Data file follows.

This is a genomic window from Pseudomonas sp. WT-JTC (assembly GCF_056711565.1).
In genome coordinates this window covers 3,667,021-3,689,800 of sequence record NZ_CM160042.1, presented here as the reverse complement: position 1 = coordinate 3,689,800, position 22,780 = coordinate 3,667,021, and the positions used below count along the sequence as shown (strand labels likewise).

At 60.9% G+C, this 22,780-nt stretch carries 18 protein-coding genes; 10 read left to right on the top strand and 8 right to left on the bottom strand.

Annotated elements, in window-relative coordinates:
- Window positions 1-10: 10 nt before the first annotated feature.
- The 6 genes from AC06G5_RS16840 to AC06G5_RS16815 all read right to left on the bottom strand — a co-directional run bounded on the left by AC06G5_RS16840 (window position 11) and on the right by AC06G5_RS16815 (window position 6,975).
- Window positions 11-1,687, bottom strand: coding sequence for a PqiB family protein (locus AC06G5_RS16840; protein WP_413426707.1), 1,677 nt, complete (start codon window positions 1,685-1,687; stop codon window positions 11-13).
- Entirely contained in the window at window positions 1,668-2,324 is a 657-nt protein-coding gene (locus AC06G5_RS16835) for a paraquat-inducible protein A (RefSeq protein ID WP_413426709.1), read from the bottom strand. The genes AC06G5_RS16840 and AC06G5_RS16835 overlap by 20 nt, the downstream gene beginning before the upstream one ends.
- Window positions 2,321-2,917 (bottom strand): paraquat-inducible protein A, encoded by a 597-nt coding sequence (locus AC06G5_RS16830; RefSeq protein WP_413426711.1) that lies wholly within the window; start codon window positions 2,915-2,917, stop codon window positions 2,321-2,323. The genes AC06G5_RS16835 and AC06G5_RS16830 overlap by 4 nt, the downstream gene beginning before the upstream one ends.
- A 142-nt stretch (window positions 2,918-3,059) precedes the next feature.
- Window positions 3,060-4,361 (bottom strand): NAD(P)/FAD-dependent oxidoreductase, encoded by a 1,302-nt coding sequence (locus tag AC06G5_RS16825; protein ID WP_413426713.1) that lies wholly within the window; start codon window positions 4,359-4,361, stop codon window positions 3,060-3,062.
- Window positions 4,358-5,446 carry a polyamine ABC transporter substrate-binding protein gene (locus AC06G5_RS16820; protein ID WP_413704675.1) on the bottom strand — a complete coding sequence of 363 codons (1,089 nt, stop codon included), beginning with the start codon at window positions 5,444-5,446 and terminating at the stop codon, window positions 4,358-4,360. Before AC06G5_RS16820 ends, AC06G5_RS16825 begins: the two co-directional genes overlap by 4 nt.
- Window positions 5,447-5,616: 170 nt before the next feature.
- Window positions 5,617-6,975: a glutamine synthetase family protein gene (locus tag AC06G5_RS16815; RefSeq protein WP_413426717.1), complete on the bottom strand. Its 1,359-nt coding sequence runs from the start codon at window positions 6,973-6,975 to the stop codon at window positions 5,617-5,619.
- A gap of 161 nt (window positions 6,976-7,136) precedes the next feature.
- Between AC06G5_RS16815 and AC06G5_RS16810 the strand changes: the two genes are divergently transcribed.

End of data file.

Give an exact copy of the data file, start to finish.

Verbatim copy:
This is a genomic window from Pseudomonas sp. WT-JTC (assembly GCF_056711565.1).
In genome coordinates this window covers 3,667,021-3,689,800 of sequence record NZ_CM160042.1, presented here as the reverse complement: position 1 = coordinate 3,689,800, position 22,780 = coordinate 3,667,021, and the positions used below count along the sequence as shown (strand labels likewise).

At 60.9% G+C, this 22,780-nt stretch carries 18 protein-coding genes; 10 read left to right on the top strand and 8 right to left on the bottom strand.

Annotated elements, in window-relative coordinates:
- Window positions 1-10: 10 nt before the first annotated feature.
- The 6 genes from AC06G5_RS16840 to AC06G5_RS16815 all read right to left on the bottom strand — a co-directional run bounded on the left by AC06G5_RS16840 (window position 11) and on the right by AC06G5_RS16815 (window position 6,975).
- Window positions 11-1,687, bottom strand: coding sequence for a PqiB family protein (locus AC06G5_RS16840; protein WP_413426707.1), 1,677 nt, complete (start codon window positions 1,685-1,687; stop codon window positions 11-13).
- Entirely contained in the window at window positions 1,668-2,324 is a 657-nt protein-coding gene (locus AC06G5_RS16835) for a paraquat-inducible protein A (RefSeq protein ID WP_413426709.1), read from the bottom strand. The genes AC06G5_RS16840 and AC06G5_RS16835 overlap by 20 nt, the downstream gene beginning before the upstream one ends.
- Window positions 2,321-2,917 (bottom strand): paraquat-inducible protein A, encoded by a 597-nt coding sequence (locus AC06G5_RS16830; RefSeq protein WP_413426711.1) that lies wholly within the window; start codon window positions 2,915-2,917, stop codon window positions 2,321-2,323. The genes AC06G5_RS16835 and AC06G5_RS16830 overlap by 4 nt, the downstream gene beginning before the upstream one ends.
- A 142-nt stretch (window positions 2,918-3,059) precedes the next feature.
- Window positions 3,060-4,361 (bottom strand): NAD(P)/FAD-dependent oxidoreductase, encoded by a 1,302-nt coding sequence (locus tag AC06G5_RS16825; protein ID WP_413426713.1) that lies wholly within the window; start codon window positions 4,359-4,361, stop codon window positions 3,060-3,062.
- Window positions 4,358-5,446 carry a polyamine ABC transporter substrate-binding protein gene (locus AC06G5_RS16820; protein ID WP_413704675.1) on the bottom strand — a complete coding sequence of 363 codons (1,089 nt, stop codon included), beginning with the start codon at window positions 5,444-5,446 and terminating at the stop codon, window positions 4,358-4,360. Before AC06G5_RS16820 ends, AC06G5_RS16825 begins: the two co-directional genes overlap by 4 nt.
- Window positions 5,447-5,616: 170 nt before the next feature.
- Window positions 5,617-6,975: a glutamine synthetase family protein gene (locus tag AC06G5_RS16815; RefSeq protein WP_413426717.1), complete on the bottom strand. Its 1,359-nt coding sequence runs from the start codon at window positions 6,973-6,975 to the stop codon at window positions 5,617-5,619.
- A gap of 161 nt (window positions 6,976-7,136) precedes the next feature.
- Between AC06G5_RS16815 and AC06G5_RS16810 the strand changes: the two genes are divergently transcribed.